A Special Spring Shrub
Contributor: Leonie Twentyman Jones
Each year when our Mickey Mouse or Carnival bush (Ochna serrulata) is covered in its new pinkish bronze spring foliage and gorgeous bright yellow flowers, I am reminded of how special this shrub or small tree is and what an asset it is to the garden. The flowers, enjoyed by bees and butterflies, don’t last long but are soon replaced by green berry-like fruits which gradually turn black and are attached to bright red sepals. Soon the entire shrub is covered with little red and black ‘Mickey Mouse’ faces. Fruit-eating birds queue up for the berries, particularly the Red-eyed doves, and disperse the seeds – resulting in young plants popping up all over the garden.
Its leaves resemble those of the wild pear and have serrated edges – hence its Latin name derived from the Greek ochne meaning wild pear and serrulata meaning ‘saw-toothed’.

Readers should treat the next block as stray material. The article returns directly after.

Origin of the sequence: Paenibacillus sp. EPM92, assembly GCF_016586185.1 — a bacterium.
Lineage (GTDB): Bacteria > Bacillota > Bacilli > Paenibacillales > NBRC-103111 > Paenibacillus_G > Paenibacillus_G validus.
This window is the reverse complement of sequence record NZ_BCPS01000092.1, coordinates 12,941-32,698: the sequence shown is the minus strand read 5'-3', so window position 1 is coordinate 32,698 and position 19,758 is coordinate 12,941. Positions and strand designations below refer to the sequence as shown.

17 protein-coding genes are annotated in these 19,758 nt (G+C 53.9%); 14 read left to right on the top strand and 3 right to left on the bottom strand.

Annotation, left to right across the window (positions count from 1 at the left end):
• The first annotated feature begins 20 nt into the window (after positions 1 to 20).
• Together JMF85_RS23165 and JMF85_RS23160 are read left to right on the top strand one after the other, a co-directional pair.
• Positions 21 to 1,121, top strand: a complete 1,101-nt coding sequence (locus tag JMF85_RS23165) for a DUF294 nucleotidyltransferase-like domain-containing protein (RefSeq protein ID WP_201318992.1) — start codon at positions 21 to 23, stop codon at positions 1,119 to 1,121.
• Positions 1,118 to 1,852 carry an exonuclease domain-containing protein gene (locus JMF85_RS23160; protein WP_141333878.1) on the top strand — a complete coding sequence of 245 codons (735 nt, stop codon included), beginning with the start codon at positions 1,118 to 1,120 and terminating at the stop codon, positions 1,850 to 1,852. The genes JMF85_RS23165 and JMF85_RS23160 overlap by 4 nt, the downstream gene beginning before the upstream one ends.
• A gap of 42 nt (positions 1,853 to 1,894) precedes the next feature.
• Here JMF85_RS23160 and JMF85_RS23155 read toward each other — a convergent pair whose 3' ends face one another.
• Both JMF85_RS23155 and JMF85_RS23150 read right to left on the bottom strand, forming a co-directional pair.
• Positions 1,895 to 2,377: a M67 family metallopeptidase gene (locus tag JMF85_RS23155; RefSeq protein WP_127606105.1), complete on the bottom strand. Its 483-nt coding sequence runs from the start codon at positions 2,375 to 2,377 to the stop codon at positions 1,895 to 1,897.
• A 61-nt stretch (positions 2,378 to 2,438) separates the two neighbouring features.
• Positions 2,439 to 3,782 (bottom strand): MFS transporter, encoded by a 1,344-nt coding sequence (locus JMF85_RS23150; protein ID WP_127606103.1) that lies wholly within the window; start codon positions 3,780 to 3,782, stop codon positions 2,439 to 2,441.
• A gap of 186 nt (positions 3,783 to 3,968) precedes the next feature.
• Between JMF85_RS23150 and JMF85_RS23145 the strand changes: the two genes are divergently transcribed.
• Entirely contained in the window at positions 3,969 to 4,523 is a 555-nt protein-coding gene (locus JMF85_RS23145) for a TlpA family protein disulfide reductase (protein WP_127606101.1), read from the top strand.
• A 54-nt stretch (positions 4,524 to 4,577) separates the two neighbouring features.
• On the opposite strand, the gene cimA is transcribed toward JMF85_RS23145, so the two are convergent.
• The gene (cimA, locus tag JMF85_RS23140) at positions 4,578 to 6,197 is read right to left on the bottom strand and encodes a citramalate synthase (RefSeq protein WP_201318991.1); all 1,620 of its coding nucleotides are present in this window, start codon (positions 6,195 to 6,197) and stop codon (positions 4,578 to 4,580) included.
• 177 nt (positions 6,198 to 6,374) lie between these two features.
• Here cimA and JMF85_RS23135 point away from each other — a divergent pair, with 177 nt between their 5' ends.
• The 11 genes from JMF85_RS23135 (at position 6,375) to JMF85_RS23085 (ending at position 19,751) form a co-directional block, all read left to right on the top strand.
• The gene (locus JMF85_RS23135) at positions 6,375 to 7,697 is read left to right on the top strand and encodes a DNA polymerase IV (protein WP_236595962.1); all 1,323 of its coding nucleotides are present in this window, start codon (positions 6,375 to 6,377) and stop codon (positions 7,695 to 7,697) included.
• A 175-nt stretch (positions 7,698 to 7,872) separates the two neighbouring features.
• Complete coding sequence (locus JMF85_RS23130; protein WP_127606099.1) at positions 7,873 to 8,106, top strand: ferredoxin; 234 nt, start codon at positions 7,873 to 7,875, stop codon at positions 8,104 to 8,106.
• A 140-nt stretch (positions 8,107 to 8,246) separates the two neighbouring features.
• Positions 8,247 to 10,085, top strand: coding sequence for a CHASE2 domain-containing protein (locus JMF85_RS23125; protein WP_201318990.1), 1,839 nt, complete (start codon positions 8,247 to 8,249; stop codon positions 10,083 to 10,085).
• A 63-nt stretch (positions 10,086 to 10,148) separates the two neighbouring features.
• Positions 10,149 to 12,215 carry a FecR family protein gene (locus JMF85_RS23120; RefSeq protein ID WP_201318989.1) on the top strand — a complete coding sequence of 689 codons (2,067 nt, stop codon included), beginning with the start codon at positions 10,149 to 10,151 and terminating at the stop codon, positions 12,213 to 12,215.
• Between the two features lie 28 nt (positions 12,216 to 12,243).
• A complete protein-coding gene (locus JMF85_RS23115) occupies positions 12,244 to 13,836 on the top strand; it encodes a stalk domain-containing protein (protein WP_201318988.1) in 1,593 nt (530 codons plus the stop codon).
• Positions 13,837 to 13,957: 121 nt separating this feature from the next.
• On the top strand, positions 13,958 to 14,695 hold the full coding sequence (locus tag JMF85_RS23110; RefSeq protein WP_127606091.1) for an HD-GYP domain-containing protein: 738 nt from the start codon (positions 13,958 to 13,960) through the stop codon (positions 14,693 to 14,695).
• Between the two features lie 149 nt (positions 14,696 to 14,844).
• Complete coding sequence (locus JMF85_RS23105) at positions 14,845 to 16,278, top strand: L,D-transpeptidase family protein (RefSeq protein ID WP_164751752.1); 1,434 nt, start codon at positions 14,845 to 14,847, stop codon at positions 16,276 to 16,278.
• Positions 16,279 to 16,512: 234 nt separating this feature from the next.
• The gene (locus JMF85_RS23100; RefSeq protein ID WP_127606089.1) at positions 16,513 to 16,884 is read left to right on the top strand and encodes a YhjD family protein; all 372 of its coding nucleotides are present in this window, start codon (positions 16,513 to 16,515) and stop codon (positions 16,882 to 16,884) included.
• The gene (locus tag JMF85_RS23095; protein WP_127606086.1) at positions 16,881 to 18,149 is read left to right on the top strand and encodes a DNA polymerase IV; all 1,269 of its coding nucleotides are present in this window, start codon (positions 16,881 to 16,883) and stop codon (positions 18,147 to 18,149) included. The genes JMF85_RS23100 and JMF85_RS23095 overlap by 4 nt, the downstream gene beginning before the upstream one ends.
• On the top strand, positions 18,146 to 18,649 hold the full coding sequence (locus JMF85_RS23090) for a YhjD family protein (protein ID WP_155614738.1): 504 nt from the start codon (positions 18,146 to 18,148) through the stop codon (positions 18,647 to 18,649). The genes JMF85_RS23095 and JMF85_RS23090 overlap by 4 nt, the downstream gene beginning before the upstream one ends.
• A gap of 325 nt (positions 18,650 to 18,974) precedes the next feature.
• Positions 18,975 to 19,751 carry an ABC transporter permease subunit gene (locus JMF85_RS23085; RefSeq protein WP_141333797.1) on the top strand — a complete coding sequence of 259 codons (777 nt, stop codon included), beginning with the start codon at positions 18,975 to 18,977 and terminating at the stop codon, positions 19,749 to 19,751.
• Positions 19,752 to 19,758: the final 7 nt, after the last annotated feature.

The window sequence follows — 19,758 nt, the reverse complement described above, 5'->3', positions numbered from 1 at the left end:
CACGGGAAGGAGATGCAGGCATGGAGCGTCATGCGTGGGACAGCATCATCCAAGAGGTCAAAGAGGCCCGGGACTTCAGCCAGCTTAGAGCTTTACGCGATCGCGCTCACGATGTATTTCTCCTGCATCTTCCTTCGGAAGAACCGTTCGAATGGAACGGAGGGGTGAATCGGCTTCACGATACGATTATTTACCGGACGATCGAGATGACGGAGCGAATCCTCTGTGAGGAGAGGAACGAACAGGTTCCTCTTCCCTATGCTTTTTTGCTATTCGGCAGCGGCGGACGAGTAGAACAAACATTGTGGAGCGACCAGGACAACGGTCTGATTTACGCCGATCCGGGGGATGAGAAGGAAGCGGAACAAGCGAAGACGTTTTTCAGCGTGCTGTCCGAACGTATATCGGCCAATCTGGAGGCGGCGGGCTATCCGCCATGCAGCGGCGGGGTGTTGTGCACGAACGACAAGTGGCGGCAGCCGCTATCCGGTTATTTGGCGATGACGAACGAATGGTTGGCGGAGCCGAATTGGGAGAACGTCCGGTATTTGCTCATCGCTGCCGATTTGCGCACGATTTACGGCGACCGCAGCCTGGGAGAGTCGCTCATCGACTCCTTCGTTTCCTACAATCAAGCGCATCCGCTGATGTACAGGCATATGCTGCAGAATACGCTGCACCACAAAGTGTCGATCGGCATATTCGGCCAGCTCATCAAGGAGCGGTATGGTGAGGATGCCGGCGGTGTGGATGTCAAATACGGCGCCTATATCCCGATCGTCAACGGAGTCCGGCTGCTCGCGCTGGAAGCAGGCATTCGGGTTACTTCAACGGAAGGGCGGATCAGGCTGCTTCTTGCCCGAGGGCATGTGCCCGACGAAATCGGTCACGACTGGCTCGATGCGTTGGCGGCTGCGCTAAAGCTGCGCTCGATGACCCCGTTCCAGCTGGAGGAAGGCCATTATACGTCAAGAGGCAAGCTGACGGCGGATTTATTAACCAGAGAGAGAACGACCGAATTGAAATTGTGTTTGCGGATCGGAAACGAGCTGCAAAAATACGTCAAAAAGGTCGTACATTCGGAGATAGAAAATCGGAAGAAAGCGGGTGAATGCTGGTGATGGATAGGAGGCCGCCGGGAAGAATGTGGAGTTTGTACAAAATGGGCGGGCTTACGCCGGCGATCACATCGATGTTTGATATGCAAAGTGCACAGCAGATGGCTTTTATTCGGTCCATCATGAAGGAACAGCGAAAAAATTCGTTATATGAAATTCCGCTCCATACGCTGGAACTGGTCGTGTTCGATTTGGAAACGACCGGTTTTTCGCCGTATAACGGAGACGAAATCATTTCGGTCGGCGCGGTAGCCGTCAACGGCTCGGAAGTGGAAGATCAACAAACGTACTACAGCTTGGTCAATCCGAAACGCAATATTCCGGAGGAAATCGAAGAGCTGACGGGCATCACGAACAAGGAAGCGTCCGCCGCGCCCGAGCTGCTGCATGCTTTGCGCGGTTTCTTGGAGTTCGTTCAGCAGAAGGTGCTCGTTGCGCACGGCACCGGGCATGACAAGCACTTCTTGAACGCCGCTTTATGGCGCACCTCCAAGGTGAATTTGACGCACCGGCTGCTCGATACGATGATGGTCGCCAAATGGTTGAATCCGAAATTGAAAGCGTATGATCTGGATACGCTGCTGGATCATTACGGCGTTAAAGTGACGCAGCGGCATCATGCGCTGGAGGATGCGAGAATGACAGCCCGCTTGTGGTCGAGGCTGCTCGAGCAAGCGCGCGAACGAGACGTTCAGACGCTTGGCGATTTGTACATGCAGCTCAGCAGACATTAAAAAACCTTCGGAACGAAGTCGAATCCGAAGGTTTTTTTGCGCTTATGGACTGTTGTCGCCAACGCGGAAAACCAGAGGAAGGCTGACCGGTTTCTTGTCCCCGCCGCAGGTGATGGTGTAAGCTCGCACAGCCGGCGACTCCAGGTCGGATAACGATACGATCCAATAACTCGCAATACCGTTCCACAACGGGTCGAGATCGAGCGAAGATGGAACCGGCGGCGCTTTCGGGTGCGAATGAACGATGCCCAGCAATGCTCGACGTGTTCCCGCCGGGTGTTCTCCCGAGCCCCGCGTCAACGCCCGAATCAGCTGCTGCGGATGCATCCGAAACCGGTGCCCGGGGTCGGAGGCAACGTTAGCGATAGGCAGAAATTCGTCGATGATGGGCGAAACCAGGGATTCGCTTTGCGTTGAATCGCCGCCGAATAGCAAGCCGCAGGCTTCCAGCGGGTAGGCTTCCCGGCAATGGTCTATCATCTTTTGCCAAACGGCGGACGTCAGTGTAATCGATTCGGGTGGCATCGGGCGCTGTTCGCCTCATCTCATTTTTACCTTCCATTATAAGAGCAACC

The shrub is fairly slow growing and doesn’t usually grow beyond two metres, but can easily be trimmed to fit into any garden. It enjoys full sun but can be grown in semi-shade, loves compost, mulch and regular water, but can survive occasional spells of drought. It doesn’t mind wind or being trimmed, so it could be used as a hedge. In fact after being trimmed fairly severely to allow access to house painters last November, our bush seems to have produced even more flowers than before. It also does well as a container plant. This is altogether a most satisfactory shrub which no garden should be without.